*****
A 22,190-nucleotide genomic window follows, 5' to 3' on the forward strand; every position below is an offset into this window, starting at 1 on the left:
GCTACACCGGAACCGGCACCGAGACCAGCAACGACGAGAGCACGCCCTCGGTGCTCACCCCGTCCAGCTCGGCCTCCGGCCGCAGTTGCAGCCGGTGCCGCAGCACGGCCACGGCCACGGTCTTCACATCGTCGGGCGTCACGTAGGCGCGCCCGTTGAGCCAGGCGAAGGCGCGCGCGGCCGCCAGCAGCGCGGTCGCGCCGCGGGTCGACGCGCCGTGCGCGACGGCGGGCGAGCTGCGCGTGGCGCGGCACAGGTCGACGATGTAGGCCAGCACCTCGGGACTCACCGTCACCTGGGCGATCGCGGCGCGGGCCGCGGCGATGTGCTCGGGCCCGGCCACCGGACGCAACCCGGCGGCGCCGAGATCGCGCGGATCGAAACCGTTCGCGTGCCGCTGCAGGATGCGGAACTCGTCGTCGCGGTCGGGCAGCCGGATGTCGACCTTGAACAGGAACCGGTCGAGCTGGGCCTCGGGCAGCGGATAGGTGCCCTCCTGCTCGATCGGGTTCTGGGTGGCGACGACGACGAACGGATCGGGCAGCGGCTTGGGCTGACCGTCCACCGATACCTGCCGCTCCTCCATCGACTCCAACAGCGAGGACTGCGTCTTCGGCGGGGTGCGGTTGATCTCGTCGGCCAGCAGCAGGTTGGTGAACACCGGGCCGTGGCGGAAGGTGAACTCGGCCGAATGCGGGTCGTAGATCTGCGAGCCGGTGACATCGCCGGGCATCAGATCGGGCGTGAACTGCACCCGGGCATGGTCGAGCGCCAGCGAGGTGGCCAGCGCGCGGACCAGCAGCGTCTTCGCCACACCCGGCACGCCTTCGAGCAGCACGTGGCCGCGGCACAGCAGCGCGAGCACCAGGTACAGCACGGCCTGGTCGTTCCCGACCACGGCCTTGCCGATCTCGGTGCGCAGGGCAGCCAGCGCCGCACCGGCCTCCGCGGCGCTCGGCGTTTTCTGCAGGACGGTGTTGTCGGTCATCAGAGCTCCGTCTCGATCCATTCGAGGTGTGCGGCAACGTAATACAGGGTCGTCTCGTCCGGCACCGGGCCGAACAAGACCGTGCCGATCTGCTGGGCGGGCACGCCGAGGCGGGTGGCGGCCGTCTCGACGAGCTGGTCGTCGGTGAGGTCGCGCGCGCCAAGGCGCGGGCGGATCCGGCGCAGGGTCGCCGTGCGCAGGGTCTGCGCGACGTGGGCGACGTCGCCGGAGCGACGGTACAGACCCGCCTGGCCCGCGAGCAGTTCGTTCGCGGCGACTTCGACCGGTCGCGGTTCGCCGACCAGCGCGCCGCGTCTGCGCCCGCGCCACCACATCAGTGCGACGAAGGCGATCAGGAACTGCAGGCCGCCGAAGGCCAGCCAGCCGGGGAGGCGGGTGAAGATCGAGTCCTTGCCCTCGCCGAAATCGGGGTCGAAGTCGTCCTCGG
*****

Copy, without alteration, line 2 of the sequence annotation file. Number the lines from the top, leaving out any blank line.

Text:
GCTACACCGGAACCGGCACCGAGACCAGCAACGACGAGAGCACGCCCTCGGTGCTCACCCCGTCCAGCTCGGCCTCCGGCCGCAGTTGCAGCCGGTGCCGCAGCACGGCCACGGCCACGGTCTTCACATCGTCGGGCGTCACGTAGGCGCGCCCGTTGAGCCAGGCGAAGGCGCGCGCGGCCGCCAGCAGCGCGGTCGCGCCGCGGGTCGACGCGCCGTGCGCGACGGCGGGCGAGCTGCGCGTGGCGCGGCACAGGTCGACGATGTAGGCCAGCACCTCGGGACTCACCGTCACCTGGGCGATCGCGGCGCGGGCCGCGGCGATGTGCTCGGGCCCGGCCACCGGACGCAACCCGGCGGCGCCGAGATCGCGCGGATCGAAACCGTTCGCGTGCCGCTGCAGGATGCGGAACTCGTCGTCGCGGTCGGGCAGCCGGATGTCGACCTTGAACAGGAACCGGTCGAGCTGGGCCTCGGGCAGCGGATAGGTGCCCTCCTGCTCGATCGGGTTCTGGGTGGCGACGACGACGAACGGATCGGGCAGCGGCTTGGGCTGACCGTCCACCGATACCTGCCGCTCCTCCATCGACTCCAACAGCGAGGACTGCGTCTTCGGCGGGGTGCGGTTGATCTCGTCGGCCAGCAGCAGGTTGGTGAACACCGGGCCGTGGCGGAAGGTGAACTCGGCCGAATGCGGGTCGTAGATCTGCGAGCCGGTGACATCGCCGGGCATCAGATCGGGCGTGAACTGCACCCGGGCATGGTCGAGCGCCAGCGAGGTGGCCAGCGCGCGGACCAGCAGCGTCTTCGCCACACCCGGCACGCCTTCGAGCAGCACGTGGCCGCGGCACAGCAGCGCGAGCACCAGGTACAGCACGGCCTGGTCGTTCCCGACCACGGCCTTGCCGATCTCGGTGCGCAGGGCAGCCAGCGCCGCACCGGCCTCCGCGGCGCTCGGCGTTTTCTGCAGGACGGTGTTGTCGGTCATCAGAGCTCCGTCTCGATCCATTCGAGGTGTGCGGCAACGTAATACAGGGTCGTCTCGTCCGGCACCGGGCCGAACAAGACCGTGCCGATCTGCTGGGCGGGCACGCCGAGGCGGGTGGCGGCCGTCTCGACGAGCTGGTCGTCGGTGAGGTCGCGCGCGCCAAGGCGCGGGCGGATCCGGCGCAGGGTCGCCGTGCGCAGGGTCTGCGCGACGTGGGCGACGTCGCCGGAGCGACGGTACAGACCCGCCTGGCCCGCGAGCAGTTCGTTCGCGGCGACTTCGACCGGTCGCGGTTCGCCGACCAGCGCGCCGCGTCTGCGCCCGCGCCACCACATCAGTGCGACGAAGGCGATCAGGAACTGCAGGCCGCCGAAGGCCAGCCAGCCGGGGAGGCGGGTGAAGATCGAGTCCTTGCCCTCGCCGAAATCGGGGTCGAAGTCGTCCTCGG